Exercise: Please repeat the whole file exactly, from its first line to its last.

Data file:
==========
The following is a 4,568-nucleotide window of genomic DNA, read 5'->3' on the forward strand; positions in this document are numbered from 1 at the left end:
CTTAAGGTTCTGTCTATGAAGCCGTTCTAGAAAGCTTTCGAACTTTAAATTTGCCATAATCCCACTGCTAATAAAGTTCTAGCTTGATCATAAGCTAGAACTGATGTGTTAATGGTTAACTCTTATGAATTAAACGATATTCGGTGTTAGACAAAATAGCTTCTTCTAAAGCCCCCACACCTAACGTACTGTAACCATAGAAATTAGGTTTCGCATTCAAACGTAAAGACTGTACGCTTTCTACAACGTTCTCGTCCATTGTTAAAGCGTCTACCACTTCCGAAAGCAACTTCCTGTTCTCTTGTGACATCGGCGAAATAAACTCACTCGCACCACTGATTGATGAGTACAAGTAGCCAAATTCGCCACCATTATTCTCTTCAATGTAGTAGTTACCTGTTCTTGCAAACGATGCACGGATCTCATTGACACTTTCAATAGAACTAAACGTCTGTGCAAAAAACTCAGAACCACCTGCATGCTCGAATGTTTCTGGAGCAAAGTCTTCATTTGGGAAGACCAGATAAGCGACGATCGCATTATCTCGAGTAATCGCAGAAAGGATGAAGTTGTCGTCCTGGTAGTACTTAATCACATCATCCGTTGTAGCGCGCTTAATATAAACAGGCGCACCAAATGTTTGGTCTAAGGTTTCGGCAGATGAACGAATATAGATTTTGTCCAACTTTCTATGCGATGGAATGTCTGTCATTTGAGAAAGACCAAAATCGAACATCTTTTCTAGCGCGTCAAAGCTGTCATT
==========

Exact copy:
The following is a 4,568-nucleotide window of genomic DNA, read 5'->3' on the forward strand; positions in this document are numbered from 1 at the left end:
CTTAAGGTTCTGTCTATGAAGCCGTTCTAGAAAGCTTTCGAACTTTAAATTTGCCATAATCCCACTGCTAATAAAGTTCTAGCTTGATCATAAGCTAGAACTGATGTGTTAATGGTTAACTCTTATGAATTAAACGATATTCGGTGTTAGACAAAATAGCTTCTTCTAAAGCCCCCACACCTAACGTACTGTAACCATAGAAATTAGGTTTCGCATTCAAACGTAAAGACTGTACGCTTTCTACAACGTTCTCGTCCATTGTTAAAGCGTCTACCACTTCCGAAAGCAACTTCCTGTTCTCTTGTGACATCGGCGAAATAAACTCACTCGCACCACTGATTGATGAGTACAAGTAGCCAAATTCGCCACCATTATTCTCTTCAATGTAGTAGTTACCTGTTCTTGCAAACGATGCACGGATCTCATTGACACTTTCAATAGAACTAAACGTCTGTGCAAAAAACTCAGAACCACCTGCATGCTCGAATGTTTCTGGAGCAAAGTCTTCATTTGGGAAGACCAGATAAGCGACGATCGCATTATCTCGAGTAATCGCAGAAAGGATGAAGTTGTCGTCCTGGTAGTACTTAATCACATCATCCGTTGTAGCGCGCTTAATATAAACAGGCGCACCAAATGTTTGGTCTAAGGTTTCGGCAGATGAACGAATATAGATTTTGTCCAACTTTCTATGCGATGGAATGTCTGTCATTTGAGAAAGACCAAAATCGAACATCTTTTCTAGCGCGTCAAAGCTGTCATT